Pianist Kathleen Supove seemed to relish the chance to play at the First Presbyterian Church in Brooklyn Heights on Friday night. Speaking from the richly carved pulpit in between pieces by Louis Andriessen, Michael Gotanska and Alvin Curran, she claimed she was guilty of committing numerous sins: playing a toy piano, tossing rose petals in the aisle, wearing a provocative red bustier that matched her fire engine red hair. For all her transgressions, though, she more than made up for it with playing that was passionate and full of energy.
Supove saved her biggest sin for last: Jacob TV's "The Body of Your Dreams," which turns an infomercial about a stomach-exercising machine into a tongue-in-cheek commentary on the sucker proclivities of American culture. It was funny and dark, tough and transporting, with Supove nailing the spiky piano line which mimicked the commercial like a Mynah bird.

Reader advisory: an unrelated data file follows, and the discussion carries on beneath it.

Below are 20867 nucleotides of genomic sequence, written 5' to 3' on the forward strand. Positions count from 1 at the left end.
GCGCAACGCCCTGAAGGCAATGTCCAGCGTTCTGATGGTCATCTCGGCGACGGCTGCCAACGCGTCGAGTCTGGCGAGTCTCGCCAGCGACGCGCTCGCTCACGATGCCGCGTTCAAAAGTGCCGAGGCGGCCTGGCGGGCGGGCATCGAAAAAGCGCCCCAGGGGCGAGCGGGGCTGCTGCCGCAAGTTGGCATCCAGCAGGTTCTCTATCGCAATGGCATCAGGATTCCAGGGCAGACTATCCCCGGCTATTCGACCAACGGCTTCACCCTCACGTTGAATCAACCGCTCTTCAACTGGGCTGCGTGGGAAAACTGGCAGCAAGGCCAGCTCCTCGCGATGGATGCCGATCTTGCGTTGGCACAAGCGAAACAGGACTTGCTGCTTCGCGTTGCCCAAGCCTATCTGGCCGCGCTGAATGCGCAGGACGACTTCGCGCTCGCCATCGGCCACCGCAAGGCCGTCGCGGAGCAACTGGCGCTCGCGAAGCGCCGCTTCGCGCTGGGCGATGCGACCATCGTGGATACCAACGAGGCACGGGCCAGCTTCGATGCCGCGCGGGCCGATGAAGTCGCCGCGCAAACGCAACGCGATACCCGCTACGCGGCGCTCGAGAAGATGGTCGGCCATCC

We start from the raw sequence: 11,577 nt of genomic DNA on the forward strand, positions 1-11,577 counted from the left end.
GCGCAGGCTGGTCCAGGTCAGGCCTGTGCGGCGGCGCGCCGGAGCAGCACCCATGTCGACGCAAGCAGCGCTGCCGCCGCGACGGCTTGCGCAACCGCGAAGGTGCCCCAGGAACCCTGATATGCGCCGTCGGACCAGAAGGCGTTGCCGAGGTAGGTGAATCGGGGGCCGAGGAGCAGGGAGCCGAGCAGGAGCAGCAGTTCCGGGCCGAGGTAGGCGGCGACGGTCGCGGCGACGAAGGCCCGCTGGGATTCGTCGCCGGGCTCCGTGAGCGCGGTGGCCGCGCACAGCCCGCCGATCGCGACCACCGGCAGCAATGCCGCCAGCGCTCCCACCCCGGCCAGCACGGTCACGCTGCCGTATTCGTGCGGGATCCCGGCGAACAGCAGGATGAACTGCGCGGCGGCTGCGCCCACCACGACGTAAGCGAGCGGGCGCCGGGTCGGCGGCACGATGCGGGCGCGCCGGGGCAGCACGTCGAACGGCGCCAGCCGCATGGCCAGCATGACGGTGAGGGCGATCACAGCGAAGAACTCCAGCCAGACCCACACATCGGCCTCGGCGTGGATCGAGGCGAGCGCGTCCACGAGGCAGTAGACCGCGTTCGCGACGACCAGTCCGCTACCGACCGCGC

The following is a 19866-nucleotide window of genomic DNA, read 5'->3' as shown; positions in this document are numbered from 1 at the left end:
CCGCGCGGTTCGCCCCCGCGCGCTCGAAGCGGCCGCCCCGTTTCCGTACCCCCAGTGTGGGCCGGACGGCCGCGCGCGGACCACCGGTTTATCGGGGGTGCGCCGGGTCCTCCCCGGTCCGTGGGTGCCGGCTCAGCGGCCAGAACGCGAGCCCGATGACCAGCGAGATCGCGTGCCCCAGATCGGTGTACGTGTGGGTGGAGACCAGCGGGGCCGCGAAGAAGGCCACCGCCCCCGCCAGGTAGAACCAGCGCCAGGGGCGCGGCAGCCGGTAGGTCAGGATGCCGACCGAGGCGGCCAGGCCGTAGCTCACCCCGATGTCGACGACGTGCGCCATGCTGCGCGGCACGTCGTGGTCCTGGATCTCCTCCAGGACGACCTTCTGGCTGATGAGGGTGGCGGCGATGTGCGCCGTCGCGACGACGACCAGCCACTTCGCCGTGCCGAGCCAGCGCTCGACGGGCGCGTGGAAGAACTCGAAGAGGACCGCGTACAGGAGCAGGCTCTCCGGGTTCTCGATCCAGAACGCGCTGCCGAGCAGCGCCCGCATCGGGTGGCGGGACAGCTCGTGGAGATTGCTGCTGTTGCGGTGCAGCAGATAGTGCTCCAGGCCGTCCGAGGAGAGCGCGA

The concert was the second in a new monthly series called Music at First, hosted by First Presbyterian organist Wil Smith, a composer in his own right. The next concert on April 16 features cellist Jody Redhage with Fire in July; tickets available at the door. (More pics below.)
I wasn't previously familiar with Porter Records, but clearly this eclectic label based out of Orlando, FL (founded in 2005) has its finger on the pulse of NYC's experimental/improv scene, as evidenced by their two-night showcase at Issue Project Room this past week. There were three performances on Tuesday night, each with its own powerfully distinct vibe. Jeremiah Cymerman wrote a swirling piece for laptop and live string quartet (violin, viola, cello, bass) that seemed to push the players to the limits of their playing ability. Katherine Young's piece for violin, electric guitar, drums and her own bassoon bounced between rock, jazz and noise.
But, stealing the show was the extraordinary trumpeter Nate Wooley, who opted to play an improvised solo after losing the rest of his band for the night. With his flannel shirt and full beard, Wooley looked more like a lumberjack than a musician, but he held the room spellbound for nearly 20 minutes, using all sorts of unusual techniques - circular breathing, double plungers, toneless playing - to draw an astonishing array of colors from his instrument. It was violent, extreme and, in its way, as virtuosic as anything Miles every played. Assuming you knew how to listen. (More pics at the Fan Page.)